Practice, Civil, Counterclaim and cross-claim, Failure to raise issue. Lien. Words, "Transaction."
A party in an interpleader action by a bank to determine the rights of various parties in the proceeds yielded by a foreclosure sale in excess of the amount secured by a mortgage was barred from raising its claims in the present action by its failure to raise them in a timely fashion as counterclaims in the interpleader action, where the counterclaims arose from the same transaction and occurrence as the subject matter of the interpleader action, and were compulsory within the meaning of Mass. R. Civ. P. 13 (a). [187-189]
CIVIL ACTION commenced in the Superior Court Department on March 20, 1997.
The case was heard by Judith Fabricant, J., on a motion for summary judgment.
Louis J. Caccavaro (Mark E. Barnett with him) for the plaintiff.
Jeremy Ritzenberg for the defendant.
GREEN, J. The defendant bank foreclosed a first mortgage it held to secure advances under a construction loan, and the foreclosure sale yielded proceeds in excess of the amount secured by the mortgage. The bank commenced an interpleader action to determine the rights of other parties in the surplus and named, among others, the plaintiff. Despite receiving notice of the interpleader action, the plaintiff did not file an answer to the interpleader complaint until after a partial judgment had entered in that action and substantially all of the surplus had been paid
to another creditor. [Note 1] Thereafter, the plaintiff commenced the instant action, asserting by various claims a secured right, with priority over certain amounts advanced by the bank, to payment for materials supplied to the construction loan borrower. The plaintiff also moved to amend its answer in the interpleader action to assert the same claims as counterclaims in that action. A judge of the Superior Court allowed the bank's motion for summary judgment, dismissing the plaintiff's complaint, and the plaintiff appealed. [Note 2] We affirm.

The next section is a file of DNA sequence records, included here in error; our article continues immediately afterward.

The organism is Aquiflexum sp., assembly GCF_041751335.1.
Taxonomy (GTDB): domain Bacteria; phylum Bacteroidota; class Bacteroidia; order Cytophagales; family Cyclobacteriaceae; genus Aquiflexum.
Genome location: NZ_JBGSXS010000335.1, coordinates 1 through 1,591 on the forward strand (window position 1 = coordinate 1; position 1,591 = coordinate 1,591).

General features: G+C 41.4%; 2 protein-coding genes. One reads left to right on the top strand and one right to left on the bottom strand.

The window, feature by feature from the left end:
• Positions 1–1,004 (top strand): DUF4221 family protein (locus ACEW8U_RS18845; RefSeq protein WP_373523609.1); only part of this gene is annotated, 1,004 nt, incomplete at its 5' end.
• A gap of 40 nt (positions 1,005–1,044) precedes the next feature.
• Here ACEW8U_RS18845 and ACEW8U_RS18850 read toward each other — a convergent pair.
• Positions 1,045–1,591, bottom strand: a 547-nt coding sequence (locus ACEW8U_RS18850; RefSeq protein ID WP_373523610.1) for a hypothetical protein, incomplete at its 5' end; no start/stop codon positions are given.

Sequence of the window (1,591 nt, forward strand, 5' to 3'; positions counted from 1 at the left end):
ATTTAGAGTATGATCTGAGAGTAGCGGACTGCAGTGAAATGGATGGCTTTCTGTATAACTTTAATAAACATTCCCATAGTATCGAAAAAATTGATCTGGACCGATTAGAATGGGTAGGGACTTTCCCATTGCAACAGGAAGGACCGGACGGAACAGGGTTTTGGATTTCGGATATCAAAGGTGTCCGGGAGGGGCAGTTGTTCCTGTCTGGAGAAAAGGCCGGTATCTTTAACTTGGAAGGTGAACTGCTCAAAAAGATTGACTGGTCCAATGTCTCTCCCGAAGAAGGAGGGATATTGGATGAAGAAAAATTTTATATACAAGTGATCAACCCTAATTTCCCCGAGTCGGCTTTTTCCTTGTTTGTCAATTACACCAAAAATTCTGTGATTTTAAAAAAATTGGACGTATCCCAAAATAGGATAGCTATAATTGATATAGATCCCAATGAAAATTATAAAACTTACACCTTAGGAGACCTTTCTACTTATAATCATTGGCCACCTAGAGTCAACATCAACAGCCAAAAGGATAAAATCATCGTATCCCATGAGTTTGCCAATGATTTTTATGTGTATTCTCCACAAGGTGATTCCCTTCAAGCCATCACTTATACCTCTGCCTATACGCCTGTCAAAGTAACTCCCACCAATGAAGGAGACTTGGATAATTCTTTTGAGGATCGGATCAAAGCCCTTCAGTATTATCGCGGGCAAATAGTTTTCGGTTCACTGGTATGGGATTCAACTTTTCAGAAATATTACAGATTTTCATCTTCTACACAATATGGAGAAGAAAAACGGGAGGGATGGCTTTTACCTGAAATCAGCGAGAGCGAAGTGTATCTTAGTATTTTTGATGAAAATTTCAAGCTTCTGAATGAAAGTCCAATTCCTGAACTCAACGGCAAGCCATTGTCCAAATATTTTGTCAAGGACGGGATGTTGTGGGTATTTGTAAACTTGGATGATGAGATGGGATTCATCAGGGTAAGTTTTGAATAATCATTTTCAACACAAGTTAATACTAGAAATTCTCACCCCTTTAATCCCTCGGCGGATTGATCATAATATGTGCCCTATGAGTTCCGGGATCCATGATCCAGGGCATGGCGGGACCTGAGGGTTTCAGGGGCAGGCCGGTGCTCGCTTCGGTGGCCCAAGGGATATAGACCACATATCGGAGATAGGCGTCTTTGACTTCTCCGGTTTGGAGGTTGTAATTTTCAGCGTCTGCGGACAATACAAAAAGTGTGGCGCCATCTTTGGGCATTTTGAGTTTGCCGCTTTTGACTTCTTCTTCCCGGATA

The motion judge dismissed the plaintiff's complaint on the ground that the plaintiff's mechanic's lien failed to satisfy the requirements of G. L. c. 254, § 2, "for the same reasons that the Appeals Court held the mechanic's lien invalid in National Lumber Company v. Suburban Builders Corp., 45 Mass. App. Ct. 1109 (1998)." We do not consider whether the judge's conclusion was correct, or whether (as the bank also argues) the bank may assert the prior determination of the lien validity issue to bar the plaintiff's present claims on principles of issue preclusion, because we agree with the bank that the plaintiff's claims are barred by its failure to raise them in a timely fashion as counterclaims in the interpleader action. [Note 3]
Under Mass.R.Civ.P. 13(a), as amended, 423 Mass. 1405 (1996), a counterclaim is compulsory if it "arises out of the transaction or occurrence that is the subject matter of the opposing party's claim" and requires neither the presence of additional parties nor adjudication in another county or judicial district. Failure to raise a compulsory counterclaim typically bars assertion of the claim in a subsequent action. See Yentile v.
Howland, 26 Mass. App. Ct. 214 , 216 (1988). See generally Smith & Zobel, Rules Practice § 13.24 (1974).
For purposes of determining whether a counterclaim is compulsory or permissive, the word "transaction" "should not be construed narrowly or technically, but should be construed in a sense to effectuate the settlement in one proceeding of controversies so closely connected as appropriately to be combined in one trial in order to prevent duplication of testimony, to avoid unnecessary expense to the parties and to the public, and to expedite the adjudication of suits." Volpe Constr. Co. v. Trustees of Tufts College, 1 Mass. App. Ct. 38 , 40 (1973), quoting from Potier v. A.W. Perry, Inc., 286 Mass. 602 , 608 (1934). [Note 4] In the present case, the bank's complaint in interpleader sought to establish the respective lien priorities and rights as among the various parties who might claim an interest in the surplus proceeds from the foreclosure sale. Principles of judicial economy, as well as the avoidance of inconsistent results, suggest that all claims affecting the determination of such rights and priorities be joined in a single action. [Note 5] Contrary to the plaintiff's assertion on appeal, its claims against the bank all rest on a determination of the validity of its lien, and the priority of that lien as against the bank's mortgage and the liens held by other potential claimants. The plaintiff's claims in fact go directly to the determination of which portion of the foreclosure proceeds are "surplus." Indeed, if the plaintiff were allowed to raise its claim to a portion of sale proceeds after a judgment in the interpleader action authorized payment of proceeds to a junior lienor, the bank would be severely prejudiced. The very purpose of interpleader in a context such as this is to sort out the amounts and priorities of competing claims to a fund. We conclude that the counterclaims arise from